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Health care coordinators are important memebers of a health team who help guide patients through their medical journey. Unlike nurses and doctors, these professionals are not directly involved with patient care. Their role centers more on working with patients over paperwork, care appointments, scheduling, and records. This vital role is needed as patients learn about their medical needs and try to navigate their care.
What does a health care coordinator do? Health care coordinators are responsible for many key elements in healthcare, focusing on patient advocacy and education. Some of their responsibilities include:
Work with patients and their families to understand health concerns and be prepared to advocate for them.
Provide education about medication, conditions, and care instructions to patients.
Execute a care plan created by providers to help with health care needs, advocating for patients throughout.
Consult and work with other health care providers to schedule appointments and treatment plans.
Check on patients regularly to document the progress of their care.
Assist with exploring resources in an effort to secure funding for medical care.
Work with insurance organizations to help patients.
Work within their community, hospital, or clinic setting to make processes smooth and streamlined.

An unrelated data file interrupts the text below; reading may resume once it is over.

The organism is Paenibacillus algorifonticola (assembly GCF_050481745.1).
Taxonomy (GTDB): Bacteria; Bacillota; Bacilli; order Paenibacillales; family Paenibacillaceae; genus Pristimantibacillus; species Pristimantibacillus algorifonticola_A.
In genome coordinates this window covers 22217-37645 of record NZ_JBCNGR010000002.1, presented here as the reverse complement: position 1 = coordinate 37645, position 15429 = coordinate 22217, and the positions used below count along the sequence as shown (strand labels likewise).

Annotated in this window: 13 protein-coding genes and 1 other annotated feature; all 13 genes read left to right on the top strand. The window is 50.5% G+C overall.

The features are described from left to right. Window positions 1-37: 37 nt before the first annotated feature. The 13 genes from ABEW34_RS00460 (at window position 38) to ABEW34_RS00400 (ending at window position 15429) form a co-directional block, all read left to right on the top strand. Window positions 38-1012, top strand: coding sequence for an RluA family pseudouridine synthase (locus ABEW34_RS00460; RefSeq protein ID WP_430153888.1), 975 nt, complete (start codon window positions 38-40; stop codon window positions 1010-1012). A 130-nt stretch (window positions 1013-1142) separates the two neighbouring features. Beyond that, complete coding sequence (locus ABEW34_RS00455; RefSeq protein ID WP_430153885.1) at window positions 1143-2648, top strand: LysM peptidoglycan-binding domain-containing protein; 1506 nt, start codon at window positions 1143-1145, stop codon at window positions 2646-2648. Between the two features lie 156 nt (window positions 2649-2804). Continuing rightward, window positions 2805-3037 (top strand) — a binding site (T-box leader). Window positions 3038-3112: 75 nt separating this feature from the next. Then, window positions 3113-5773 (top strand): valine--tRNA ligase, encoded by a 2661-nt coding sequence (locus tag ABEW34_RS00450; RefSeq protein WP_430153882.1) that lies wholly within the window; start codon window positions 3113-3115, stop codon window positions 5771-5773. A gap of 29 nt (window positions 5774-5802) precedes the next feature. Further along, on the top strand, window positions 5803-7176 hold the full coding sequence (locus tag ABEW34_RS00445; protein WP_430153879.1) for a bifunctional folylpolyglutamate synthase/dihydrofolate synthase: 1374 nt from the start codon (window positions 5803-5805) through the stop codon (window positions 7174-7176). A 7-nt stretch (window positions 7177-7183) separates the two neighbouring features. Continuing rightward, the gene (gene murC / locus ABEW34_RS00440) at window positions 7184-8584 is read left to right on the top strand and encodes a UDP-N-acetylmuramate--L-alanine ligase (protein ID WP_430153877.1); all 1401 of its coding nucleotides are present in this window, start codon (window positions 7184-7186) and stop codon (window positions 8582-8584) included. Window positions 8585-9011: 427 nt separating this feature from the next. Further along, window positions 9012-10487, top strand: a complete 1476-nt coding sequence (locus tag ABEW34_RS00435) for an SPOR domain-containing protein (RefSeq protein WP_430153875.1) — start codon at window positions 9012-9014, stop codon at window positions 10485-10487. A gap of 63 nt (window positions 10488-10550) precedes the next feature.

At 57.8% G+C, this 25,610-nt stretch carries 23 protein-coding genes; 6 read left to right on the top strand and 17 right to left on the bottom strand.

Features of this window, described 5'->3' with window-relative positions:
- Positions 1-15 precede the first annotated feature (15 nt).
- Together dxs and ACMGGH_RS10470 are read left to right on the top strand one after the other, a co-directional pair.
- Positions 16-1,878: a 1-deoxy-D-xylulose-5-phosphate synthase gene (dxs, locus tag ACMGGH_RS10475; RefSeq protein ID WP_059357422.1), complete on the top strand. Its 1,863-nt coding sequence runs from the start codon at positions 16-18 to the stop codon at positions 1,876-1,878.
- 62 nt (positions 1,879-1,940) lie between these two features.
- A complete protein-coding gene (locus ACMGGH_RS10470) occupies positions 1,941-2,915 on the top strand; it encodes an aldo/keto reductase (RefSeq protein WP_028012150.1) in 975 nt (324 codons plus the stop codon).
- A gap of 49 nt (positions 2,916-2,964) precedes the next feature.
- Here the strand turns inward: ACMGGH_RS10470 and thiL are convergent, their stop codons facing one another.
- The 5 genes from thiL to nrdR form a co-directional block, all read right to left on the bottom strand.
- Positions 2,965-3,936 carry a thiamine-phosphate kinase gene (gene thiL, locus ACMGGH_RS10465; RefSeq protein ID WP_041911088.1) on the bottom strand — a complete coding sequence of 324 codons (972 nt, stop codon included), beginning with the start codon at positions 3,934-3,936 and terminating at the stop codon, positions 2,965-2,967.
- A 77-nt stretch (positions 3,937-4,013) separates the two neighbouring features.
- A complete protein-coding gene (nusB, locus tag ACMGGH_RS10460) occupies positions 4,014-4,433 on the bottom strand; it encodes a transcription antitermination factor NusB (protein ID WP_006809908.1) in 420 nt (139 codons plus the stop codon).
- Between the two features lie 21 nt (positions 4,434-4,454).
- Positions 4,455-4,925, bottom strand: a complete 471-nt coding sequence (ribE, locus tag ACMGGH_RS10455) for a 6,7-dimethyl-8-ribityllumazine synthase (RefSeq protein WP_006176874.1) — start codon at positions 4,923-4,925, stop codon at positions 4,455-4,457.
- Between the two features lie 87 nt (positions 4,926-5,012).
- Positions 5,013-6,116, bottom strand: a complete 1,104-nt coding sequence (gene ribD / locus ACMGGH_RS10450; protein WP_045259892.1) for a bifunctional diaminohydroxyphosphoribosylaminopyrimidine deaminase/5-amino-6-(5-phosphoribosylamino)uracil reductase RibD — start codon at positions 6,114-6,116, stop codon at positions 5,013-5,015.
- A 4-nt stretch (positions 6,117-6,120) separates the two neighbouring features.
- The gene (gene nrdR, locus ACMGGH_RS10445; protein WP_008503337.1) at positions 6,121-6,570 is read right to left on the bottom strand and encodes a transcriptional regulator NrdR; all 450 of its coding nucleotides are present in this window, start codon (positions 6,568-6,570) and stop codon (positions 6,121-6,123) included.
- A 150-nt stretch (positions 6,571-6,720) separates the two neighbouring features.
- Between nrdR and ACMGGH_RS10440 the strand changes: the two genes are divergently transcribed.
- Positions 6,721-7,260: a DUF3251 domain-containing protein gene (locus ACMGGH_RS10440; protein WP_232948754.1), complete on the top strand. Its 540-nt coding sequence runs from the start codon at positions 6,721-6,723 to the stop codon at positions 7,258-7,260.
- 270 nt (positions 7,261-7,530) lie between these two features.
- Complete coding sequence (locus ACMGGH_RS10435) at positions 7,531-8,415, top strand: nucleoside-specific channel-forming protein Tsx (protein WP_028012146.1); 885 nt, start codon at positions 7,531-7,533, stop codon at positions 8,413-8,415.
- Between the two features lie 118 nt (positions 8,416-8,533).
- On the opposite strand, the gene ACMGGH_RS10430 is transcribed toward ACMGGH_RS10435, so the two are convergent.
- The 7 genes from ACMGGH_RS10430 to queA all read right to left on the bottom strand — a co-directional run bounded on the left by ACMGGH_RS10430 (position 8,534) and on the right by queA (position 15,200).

Health care coordinators can work in a wide variety of settings, including:
On average, health care coordinators earn a salary of around $51,000 per year. This can vary greatly depending on where you work, your experience, and your education level. A bachelor's degree in health care coordination can help boost your salary potential considerably.
In order to become a health care coordinator, you'll likely need a bachelor's degree. A bachelor's degree in health services coordination is a perfect fit. This degree program will give you crucial knowledge and training for this profession, including understanding care for different age groups, health equity, finances, strategy, technology systems, and more. Many students who want to work in healthcare but don't want to be directly involved with the care of nurses or doctors find that health services coordination is the perfect way to blend their passions and skills.
Employment of health managers, which includes coordinators, is expected to grow 18% by 2028. As healthcare continues to rapidly grow and expand, particularly with the growth in technology and care facilities, coordinators are needed more than ever to help patients understand their care options and get what they want and need.